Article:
Helianthus grosseserratus (Sawtooth Sunflower)
|Also known as:|
|Habitat:||sun; moist fields, prairies, ditches, roadsides|
|Bloom season:||July - October|
|Plant height:||2 to 10 feet|
|Wetland Indicator Status:||GP: FACW MW: FACW NCNE: FACW|
|MN county distribution (click map to enlarge):|
|National distribution (click map to enlarge):|
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Leaves and stem:
Leaves are up to 8 inches long and 2½ inches wide, coarsely toothed, pointed at the tip, tapering at the base, on a stalk up to 1½ inches long. The texture is rough. Leaves are mostly oppositely attached but are alternate in the upper part of the plant; they tend to fold up along the center vein, and may be arching. The stem is hairless and green or purplish with a white bloom like seen on a plum (see more photos below).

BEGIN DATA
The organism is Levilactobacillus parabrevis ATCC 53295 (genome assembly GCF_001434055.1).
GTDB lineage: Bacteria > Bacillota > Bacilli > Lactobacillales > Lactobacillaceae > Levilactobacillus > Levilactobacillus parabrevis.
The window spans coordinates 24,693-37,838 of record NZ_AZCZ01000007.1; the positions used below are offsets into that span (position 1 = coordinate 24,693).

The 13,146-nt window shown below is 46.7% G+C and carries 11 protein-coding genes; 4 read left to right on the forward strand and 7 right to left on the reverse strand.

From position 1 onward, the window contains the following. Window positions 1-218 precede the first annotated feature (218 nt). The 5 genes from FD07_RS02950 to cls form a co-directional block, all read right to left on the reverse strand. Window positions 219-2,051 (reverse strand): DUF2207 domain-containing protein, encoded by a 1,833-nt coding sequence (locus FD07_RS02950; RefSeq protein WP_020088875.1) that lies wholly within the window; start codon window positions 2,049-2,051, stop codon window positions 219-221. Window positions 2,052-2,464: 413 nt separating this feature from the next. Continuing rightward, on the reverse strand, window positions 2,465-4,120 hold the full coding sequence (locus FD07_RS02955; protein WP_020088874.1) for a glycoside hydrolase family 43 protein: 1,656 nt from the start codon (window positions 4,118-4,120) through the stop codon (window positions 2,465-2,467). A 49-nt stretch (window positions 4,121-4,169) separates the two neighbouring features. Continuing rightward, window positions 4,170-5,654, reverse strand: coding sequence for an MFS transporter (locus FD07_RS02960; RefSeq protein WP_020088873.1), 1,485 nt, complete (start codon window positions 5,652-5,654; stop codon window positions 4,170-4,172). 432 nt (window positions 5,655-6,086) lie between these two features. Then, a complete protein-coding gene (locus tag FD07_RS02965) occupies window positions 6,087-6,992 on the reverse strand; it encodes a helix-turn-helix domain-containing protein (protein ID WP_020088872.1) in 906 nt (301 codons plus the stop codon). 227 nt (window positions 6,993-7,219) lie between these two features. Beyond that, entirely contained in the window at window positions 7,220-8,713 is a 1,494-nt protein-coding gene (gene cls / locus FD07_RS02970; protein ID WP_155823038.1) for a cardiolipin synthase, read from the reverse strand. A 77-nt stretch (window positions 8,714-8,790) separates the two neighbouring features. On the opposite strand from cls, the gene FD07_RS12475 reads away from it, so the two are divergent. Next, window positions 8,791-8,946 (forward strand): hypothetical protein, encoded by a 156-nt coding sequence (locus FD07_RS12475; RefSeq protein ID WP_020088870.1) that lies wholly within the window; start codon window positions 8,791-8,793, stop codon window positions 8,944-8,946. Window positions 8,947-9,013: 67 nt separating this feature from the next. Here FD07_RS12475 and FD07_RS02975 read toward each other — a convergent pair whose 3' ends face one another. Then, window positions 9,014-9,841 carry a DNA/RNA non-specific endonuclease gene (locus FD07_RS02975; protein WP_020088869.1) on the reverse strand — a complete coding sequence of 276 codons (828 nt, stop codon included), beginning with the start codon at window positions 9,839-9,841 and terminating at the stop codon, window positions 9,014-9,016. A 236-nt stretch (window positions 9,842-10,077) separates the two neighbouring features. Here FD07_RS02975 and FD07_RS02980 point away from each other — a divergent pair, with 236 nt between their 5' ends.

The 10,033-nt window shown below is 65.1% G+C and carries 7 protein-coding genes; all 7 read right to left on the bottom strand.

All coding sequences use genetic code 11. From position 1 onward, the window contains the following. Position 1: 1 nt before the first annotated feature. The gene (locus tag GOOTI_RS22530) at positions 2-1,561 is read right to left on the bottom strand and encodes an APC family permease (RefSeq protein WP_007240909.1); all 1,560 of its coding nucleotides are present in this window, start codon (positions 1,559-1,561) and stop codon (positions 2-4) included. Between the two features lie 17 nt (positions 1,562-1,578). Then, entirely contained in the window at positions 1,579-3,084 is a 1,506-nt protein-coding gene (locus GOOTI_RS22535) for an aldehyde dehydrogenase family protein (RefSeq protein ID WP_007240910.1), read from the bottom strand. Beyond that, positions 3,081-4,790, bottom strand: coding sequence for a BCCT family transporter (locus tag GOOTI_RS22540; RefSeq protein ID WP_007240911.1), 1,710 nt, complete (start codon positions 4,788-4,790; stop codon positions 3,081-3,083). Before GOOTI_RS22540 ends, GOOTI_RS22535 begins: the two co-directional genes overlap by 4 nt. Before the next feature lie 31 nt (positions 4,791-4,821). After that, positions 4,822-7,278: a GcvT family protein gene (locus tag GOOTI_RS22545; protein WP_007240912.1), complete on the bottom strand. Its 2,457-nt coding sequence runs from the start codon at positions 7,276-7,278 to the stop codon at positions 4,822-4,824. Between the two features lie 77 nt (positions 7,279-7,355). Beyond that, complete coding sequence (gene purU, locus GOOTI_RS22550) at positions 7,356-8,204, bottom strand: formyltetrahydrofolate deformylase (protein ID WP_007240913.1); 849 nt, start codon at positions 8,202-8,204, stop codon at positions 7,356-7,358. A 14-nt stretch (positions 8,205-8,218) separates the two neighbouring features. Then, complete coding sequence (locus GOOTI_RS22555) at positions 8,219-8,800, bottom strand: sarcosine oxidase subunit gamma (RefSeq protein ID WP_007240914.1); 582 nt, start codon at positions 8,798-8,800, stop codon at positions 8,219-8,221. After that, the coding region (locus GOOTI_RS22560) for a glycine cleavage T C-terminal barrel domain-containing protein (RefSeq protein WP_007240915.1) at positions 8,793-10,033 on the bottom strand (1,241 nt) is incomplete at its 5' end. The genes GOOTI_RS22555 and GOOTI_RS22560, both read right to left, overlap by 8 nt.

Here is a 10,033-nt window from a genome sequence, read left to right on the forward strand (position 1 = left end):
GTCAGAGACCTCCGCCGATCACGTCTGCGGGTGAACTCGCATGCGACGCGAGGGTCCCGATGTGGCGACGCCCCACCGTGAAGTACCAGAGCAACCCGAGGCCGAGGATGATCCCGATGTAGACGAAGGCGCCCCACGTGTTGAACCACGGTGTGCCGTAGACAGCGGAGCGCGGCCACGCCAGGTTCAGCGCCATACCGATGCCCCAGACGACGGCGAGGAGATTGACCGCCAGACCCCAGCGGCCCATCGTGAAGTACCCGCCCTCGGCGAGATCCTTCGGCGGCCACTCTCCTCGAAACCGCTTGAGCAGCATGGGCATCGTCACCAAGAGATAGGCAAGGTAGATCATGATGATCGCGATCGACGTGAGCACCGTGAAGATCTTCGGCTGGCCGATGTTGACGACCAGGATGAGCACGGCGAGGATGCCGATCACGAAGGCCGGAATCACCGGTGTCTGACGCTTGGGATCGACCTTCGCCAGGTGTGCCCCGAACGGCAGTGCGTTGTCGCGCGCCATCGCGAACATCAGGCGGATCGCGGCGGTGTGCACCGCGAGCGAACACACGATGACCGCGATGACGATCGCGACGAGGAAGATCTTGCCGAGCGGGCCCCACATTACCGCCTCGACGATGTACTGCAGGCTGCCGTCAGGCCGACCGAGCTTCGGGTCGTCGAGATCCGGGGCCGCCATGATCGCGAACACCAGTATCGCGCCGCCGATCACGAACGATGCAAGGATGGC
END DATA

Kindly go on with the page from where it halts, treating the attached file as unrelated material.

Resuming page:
The center disk forms a head of dry seed each about 1/8 inch long and without a tuft of hair, but with 2 somewhat bristly scales at the top.
Sawtooth Sunflower is similar to Giant Sunflower (Helianthus giganteus) and Maximilian Sunflower (Helianthus maximiliani). Giant Sunflower has a distinctly hairy stem and its leaves are stalkless or nearly so, whereas Sawtooth Sunflower has a hairless stem, often with a whitish bloom, and longer leaf stalks. Maximilian Sunflower has leaves that also fold up and arc like Sawtooth Sunflower, but they are mostly toothless with shorter stalks. In the location where many of these photos were taken, a number of plants had galls of various sizes on the stems near leaf joints (see leaf photo above, and photo below). One reference mentions that a species of weevil is a possible resident.
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- Sawtooth Sunflower plants, about 7 feet tall
- purple stem, and galls
- roadside Sawtooth Sunflower
- garden-grown Sawtooth Sunflower
Photos by K. Chayka taken at Rice Creek Trail Corridor, Ramsey County. Other photos courtesy Peter M. Dziuk.
Have you seen this plant in Minnesota, or have any other comments about it?